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MPEP Q & A 213: Can Attorney Arguments Take the Place of Evidence?

Tue, 22 Dec 2020 15:03:58 +0000

Question: Can attorney arguments take the place of evidence? Answer: No, the arguments of counsel cannot take the place of evidence in the record. Examples of attorney statements which are not evidence and which must be supported by an appropriate affidavit or declaration include statements regarding unexpected results, commercial success, solution of a long-felt need, inoperability of the prior art, invention before the date of the reference, and allegations that the author(s) of the prior art derived the disclosed subject matter from the inventor or at least one joint inventor. Chapter Details: The answer to this question can be found…

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Clifford Thomas Brazen, Patent Attorney at Erise IP

Tue, 15 Dec 2020 15:03:39 +0000

Clifford is a Patent Attorney who has been working in the IP profession since September 2014. From September 2014 until May 2016 Clifford was working on the patent prosecution side of patent law. In May 2016, Clifford moved to his current position at Erise IP, focusing on IP litigation. The following is his Q & A interview. How did you get into a career in IP law? I went to college to study engineering because I was great at math and science in high school. Toward the end of my sophomore year, I realized that an engineering career was not for…

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MPEP Q & A 212: What is the Number of Days Before an Oral Argument for Exchange of Exhibits?

Tue, 08 Dec 2020 15:03:38 +0000

Question: According to the PDF titled ‘Amendments to the Rules of Practice for Trials Before the Patent Trial and Appeal Board’, what is the number of days before an oral argument for the exchange of exhibits? Answer: The number of days before an oral argument for the exchange of exhibits is at least 7 days. Chapter Details: This question comes from the following supplement “Amendments to the Rules of Practice for Trials Before the Patent Trial and Appeal Board”. This is a special supplement that at the time of this recording is currently being tested on the Patent Bar exam.…

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Ted D. Karr, IP Attorney & Partner at Berkeley Law & Technology Group LLP

Tue, 01 Dec 2020 15:03:15 +0000

Ted is an IP attorney and partner at Berkeley Law & Technology Group LLP, headquartered in Portland, Oregon. He has worked in the field of intellectual property law since 2001. The following is his Q & A interview. How did you get into a career in IP law? My first job out of law school was with Intel Corporation. I was assigned to the intellectual property group. Why did you think this would be a good career for you? I also have a business background and MBA and the IP team works closely with the business team. What are the…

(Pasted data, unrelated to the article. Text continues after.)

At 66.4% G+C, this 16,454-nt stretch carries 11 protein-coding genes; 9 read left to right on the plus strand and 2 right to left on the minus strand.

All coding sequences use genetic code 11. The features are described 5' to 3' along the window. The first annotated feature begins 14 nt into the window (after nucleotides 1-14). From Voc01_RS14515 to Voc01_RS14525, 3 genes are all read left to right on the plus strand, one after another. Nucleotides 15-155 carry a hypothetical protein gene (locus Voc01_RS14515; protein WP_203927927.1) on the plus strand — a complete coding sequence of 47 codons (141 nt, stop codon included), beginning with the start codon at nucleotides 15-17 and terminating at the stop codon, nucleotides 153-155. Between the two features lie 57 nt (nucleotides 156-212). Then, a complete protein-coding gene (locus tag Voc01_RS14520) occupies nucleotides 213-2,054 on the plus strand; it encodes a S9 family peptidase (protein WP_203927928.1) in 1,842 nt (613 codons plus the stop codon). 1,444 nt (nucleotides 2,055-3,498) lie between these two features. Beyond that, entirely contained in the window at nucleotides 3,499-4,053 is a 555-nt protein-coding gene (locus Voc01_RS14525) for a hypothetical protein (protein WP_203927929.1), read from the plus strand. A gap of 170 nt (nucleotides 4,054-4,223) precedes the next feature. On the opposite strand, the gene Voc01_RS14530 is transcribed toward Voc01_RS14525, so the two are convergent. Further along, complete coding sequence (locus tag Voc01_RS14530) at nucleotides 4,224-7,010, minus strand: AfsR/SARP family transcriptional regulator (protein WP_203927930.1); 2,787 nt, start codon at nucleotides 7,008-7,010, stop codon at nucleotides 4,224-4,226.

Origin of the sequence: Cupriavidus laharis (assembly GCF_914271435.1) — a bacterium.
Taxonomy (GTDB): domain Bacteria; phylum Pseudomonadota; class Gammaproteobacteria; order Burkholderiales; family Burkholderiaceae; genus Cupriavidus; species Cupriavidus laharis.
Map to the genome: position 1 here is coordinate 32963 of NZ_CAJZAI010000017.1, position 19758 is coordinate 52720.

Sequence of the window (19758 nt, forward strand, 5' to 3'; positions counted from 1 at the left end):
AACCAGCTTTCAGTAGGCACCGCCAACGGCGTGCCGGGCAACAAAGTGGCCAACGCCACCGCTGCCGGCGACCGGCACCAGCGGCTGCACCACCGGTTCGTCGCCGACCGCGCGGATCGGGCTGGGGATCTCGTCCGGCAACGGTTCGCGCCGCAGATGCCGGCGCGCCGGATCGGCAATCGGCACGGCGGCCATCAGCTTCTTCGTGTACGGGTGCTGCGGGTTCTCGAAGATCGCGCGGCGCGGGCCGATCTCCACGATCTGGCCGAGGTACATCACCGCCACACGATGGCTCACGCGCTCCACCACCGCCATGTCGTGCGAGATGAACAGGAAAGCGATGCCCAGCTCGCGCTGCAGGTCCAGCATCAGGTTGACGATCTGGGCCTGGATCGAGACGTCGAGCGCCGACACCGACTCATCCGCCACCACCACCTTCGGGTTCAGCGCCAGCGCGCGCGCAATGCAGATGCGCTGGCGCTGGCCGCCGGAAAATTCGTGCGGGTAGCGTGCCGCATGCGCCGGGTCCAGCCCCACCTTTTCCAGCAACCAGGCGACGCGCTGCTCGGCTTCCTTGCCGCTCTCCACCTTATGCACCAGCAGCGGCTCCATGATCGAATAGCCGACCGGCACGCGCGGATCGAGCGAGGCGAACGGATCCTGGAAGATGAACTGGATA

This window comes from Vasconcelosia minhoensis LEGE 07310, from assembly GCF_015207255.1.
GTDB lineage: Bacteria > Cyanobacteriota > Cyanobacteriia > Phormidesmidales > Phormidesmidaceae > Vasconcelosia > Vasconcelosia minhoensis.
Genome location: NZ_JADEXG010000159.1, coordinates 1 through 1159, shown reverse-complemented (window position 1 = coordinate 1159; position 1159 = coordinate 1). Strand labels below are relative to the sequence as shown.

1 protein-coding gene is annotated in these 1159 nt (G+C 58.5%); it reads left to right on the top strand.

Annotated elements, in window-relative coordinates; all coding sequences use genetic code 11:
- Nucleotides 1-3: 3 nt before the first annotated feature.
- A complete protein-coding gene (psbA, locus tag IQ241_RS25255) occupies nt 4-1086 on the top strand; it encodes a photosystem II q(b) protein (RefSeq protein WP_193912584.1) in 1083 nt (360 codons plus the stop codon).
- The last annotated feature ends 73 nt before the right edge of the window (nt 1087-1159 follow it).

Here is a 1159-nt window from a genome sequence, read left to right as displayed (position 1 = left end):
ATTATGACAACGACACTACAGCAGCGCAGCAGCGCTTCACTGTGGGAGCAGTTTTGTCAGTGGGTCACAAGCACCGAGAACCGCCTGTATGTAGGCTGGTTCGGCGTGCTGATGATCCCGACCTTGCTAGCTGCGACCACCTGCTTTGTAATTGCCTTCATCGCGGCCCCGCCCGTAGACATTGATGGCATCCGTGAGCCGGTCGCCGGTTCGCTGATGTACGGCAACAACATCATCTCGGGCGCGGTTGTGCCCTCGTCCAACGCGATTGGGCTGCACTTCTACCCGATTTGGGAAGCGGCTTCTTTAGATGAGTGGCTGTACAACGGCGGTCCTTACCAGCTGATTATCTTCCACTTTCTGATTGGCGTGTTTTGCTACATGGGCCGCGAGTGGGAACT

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MPEP Q & A 211: When May an Abandoned Application be Used as Prior Art?

Tue, 24 Nov 2020 15:03:39 +0000

Question: When may an abandoned application be used as prior art? Answer: An abandoned patent application may become evidence of prior art only when it has been appropriately disclosed, as, for example, when the abandoned patent [application] is reference[d] in the disclosure of another patent, in a publication, or by voluntary disclosure under former Defensive Publication rule An abandoned patent application becomes available as prior art only as of the date the public gains access to it. However, the subject matter of an abandoned application, including both provisional and nonprovisional applications, referred to in a prior art U.S. patent or…

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Covid-19 and the Patent Bar

Tue, 17 Nov 2020 15:03:25 +0000

Covid-19 has caused enormous stress and trauma to our society and unfortunately, the strain doesn’t seem like it will end in 2020. I very much hoping that things will start to look up in 2021, but depending on when in 2021, it could still be a while. So I’d like to talk briefly about the impact Covid-19 has had on the Patent Bar exam. For starters, the Office of Enrollment and Discipline (OED) has extended out the scheduling window to 180 days. This used to be only 90-days. But now, once you send in your application and are accepted to…